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Perceptual and Cognitive Neuroscience


​​​​​​​​​​​​​​​​Our perceptual and cognitive abilities are what make us human. They determine how human beings perceive the world around them and how they interact with their physical, social and cultural environment, and whether they make sense or non-sense out of it. Perceptual input is a key feature of the conscious brain. It enables human beings to respond and act adequately, adapt to a changing environment, communicate with others, and maintain their social abilities. Understanding perception and cognition, and in particular the different ways in which humans use these functions in their daily life, is of utmost importance for the quality of life, but in some cases even for survival. We are intrigued by questions about how the nervous system handles incoming information during various lifetime phases: in childhoo​d, during adulthood and in later life.​


Deterioration of perception and deterioration of processing of perceptual information in the ageing brain is a source of significant impairment for ageing individuals. But also impaired perception at an early age may modify brain development early in life. It is PCN’s mission to study these perceptual and cognitive aspects of ageing, with the ultimate aim of individuals and society benefiting from our research. To fulfill this mission we have set out to conduct excellent quality research, bringing together both clinical and preclinical approaches in truly translation projects. Moreover, in order to achieve these goals at long term, we need to train excellent young researchers. Thus, it is part of PCN’s mission to provide a stimulating training environment for young researchers who want to work in perceptual and cognitive neuroscience.

Description of the programme  

Research within PCN aims at unraveling normal and impaired functioning of the human visual and auditory systems and the processing of this sensory information, i.e. the underlying cognitive processes. The scientific challenge of understanding perceptual and cognitive functions and dysfunctions can be faced best by multidisciplinary teams of experts integrating expertise from various disciplines.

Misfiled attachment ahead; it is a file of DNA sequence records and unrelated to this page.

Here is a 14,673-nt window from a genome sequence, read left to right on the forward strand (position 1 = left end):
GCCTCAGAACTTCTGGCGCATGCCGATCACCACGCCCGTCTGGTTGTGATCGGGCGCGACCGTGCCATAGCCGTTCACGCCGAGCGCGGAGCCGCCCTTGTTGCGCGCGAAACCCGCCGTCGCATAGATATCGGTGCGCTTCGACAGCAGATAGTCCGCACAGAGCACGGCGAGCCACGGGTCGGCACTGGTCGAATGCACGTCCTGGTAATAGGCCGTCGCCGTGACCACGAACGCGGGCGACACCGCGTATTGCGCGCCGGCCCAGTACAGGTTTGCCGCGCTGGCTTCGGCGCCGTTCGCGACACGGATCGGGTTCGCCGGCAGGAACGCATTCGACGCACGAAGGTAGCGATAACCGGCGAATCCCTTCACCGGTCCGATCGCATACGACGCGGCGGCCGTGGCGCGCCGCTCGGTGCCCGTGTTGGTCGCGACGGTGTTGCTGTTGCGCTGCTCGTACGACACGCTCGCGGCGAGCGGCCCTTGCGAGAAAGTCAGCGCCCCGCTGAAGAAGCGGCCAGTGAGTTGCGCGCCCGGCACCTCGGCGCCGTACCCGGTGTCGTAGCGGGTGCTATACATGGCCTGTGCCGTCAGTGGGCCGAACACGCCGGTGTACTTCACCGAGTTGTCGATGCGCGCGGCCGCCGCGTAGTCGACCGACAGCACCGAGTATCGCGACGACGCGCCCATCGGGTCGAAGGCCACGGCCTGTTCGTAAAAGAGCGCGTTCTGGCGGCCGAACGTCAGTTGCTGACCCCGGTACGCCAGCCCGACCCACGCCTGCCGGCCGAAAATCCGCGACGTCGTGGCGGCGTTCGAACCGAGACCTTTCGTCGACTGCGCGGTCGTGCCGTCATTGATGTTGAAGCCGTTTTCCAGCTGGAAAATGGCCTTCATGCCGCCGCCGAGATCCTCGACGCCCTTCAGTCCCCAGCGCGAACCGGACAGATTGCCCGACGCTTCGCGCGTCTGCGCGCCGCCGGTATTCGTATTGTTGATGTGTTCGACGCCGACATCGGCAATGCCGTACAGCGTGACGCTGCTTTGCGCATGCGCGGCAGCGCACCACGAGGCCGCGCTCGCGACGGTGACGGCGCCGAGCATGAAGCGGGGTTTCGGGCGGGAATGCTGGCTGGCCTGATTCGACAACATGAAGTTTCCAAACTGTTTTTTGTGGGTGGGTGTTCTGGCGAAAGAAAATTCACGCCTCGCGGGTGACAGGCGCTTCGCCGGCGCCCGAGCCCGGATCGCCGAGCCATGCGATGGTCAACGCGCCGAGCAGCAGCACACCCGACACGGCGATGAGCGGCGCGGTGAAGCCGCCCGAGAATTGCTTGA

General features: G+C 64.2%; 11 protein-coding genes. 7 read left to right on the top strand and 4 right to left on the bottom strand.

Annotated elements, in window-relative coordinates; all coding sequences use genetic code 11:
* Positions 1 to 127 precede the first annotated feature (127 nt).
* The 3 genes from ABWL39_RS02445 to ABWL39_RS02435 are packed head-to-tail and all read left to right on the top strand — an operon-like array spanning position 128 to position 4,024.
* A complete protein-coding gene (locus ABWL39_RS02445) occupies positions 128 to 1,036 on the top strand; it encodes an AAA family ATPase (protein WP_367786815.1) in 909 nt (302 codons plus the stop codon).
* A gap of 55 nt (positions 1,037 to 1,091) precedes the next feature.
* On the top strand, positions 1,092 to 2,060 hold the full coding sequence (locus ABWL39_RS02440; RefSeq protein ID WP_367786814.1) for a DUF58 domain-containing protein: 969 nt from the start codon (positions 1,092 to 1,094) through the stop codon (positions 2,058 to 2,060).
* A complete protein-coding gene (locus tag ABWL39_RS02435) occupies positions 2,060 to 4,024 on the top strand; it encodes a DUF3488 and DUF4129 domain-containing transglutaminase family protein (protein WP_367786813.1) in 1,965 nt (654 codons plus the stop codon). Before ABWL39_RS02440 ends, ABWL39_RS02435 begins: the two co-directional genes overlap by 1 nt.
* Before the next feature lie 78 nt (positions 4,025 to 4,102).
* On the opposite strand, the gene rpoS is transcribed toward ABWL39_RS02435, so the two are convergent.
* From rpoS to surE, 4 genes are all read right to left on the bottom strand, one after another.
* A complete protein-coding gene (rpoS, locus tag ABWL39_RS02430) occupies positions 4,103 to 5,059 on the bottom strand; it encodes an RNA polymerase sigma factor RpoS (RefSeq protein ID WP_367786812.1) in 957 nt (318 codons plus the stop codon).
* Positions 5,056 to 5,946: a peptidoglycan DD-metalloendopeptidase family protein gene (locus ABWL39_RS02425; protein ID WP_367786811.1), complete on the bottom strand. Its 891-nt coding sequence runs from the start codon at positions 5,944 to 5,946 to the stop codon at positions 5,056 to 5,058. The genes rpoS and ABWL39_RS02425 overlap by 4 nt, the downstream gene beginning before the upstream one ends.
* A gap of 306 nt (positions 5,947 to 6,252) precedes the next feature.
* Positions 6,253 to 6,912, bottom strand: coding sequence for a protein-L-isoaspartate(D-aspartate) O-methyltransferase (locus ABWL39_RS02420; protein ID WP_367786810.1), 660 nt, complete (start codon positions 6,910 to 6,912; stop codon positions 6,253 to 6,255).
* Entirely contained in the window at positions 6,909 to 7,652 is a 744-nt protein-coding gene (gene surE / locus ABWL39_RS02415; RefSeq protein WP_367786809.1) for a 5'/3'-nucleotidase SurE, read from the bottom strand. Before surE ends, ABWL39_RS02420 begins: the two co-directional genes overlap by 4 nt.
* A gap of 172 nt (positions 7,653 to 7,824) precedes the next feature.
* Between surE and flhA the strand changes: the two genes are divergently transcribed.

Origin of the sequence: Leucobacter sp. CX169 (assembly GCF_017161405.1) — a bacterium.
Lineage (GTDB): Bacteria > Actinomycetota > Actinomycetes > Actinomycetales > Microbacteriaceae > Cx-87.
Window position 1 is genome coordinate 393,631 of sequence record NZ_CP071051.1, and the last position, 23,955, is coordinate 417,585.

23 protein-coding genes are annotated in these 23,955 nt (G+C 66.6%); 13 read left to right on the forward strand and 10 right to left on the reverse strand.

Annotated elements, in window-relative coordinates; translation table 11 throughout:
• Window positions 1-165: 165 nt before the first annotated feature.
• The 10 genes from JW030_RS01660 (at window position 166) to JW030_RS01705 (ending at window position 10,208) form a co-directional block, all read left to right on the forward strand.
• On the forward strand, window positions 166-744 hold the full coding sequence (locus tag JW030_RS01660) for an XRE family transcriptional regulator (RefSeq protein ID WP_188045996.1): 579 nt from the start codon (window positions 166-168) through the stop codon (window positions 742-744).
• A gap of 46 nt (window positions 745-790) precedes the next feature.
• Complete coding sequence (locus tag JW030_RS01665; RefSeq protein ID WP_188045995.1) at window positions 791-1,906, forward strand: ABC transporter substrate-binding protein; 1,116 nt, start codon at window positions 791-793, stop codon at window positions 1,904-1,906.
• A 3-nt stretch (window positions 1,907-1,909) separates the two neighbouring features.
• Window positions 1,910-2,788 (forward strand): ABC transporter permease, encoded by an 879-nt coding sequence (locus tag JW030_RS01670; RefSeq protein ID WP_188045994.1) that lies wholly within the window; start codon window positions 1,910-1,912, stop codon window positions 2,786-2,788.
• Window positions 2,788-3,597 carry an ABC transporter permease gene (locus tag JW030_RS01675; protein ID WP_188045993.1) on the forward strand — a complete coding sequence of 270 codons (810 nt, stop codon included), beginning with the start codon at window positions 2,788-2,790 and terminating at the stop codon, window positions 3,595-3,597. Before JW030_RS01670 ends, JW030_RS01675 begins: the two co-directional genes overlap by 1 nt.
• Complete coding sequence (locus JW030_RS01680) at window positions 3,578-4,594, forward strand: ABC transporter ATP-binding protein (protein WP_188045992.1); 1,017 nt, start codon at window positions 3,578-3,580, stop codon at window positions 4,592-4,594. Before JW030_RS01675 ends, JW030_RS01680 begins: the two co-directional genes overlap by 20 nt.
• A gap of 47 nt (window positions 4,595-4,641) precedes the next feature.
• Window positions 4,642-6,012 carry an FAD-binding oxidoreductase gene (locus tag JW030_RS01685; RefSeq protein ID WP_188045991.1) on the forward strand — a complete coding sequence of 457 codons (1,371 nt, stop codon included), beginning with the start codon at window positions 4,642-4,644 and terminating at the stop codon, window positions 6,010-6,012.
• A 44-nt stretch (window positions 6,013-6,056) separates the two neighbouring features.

PCN has 2 main research lines:

  1. Sensory and cognitive systems throughout the lifespan
  2. Disease or disorder-related changes in sensory and cognitive system

Working in collaboration within multidisciplinary projects, PCN research targets questions such as:

  • How does the brain serve our perceptual and cognitive functions?
  • How do the complex interactions between sensory and cognitive systems change with ageing?
  • How do these interactions change with disorders and illnesses?
  • How do such changes affect the way humans interact with their physical, social and cultural environment?
  • How do we maintain healthy perceptual and cognitive systems and function?
  • How can we help people reach their full potential in society?
Relevance to Healthy Ageing  

‘Healthy Ageing’ is a primary focus of research, patient care, education & training within the RuG and the UMCG. PCN, as part of Research Institute Brain and Cognition, aims at promoting research, training, and funding opportunities, in line with this strategic overarching directive, narrowing the Healthy Ageing focus to ‘Ageing Brain’.
Within the research program PCN, an ambitious plan that covers a wide range of activities in research and education has been implemented. To increase the coherence within the research group, PCN organizes regular (joint) scientific and managerial meetings, encourages joint grant applications and other activities.

The programme’s overall goals are the following:

  • Maintain the high level of research activity.
  • Connect our research results directly to excellent clinical care.
  • Acquire joint and individual grants.
  • Ensure output in terms of conference presentations and manuscripts.
  • Maintain high level of visibility in national and international scientific communities.
  • Establish and maintain intensive and effective research collaborations. PhD students are encouraged to participate and work on integrative/joint projects, collaborative and integrative grant proposals at the local, national (e.g. ZON-MW, NWO) and international level (e.g. EU).
  • Maintain an effective communication strategy through the organization of joint research meetings, seminars where PhD students and invited speakers can present and discuss their work (e.g. modelled after KNO lecture series, the auditory seminar).
  • Provide theme-related education: organize a BCN introduction section dedicated to the PCN program, BCN research masters, Topmaster, Medical students and Summer schools.
  • Participate in public outreach activities: organize Science Café style talks and contribute to and participate in the event ‘Groningen Night of Arts & Science’; Publications in journals of patient groups.
Programme leaders   Participating researchers  

F.W. Cornelissen
D. Başkent
N.M. Jansonius
P. van Dijk
S.J. Tuinen-Pyott
A.D. Martens
J.B.C. Marsman
R.J. Renken
R.H. Free
C.D. Fuller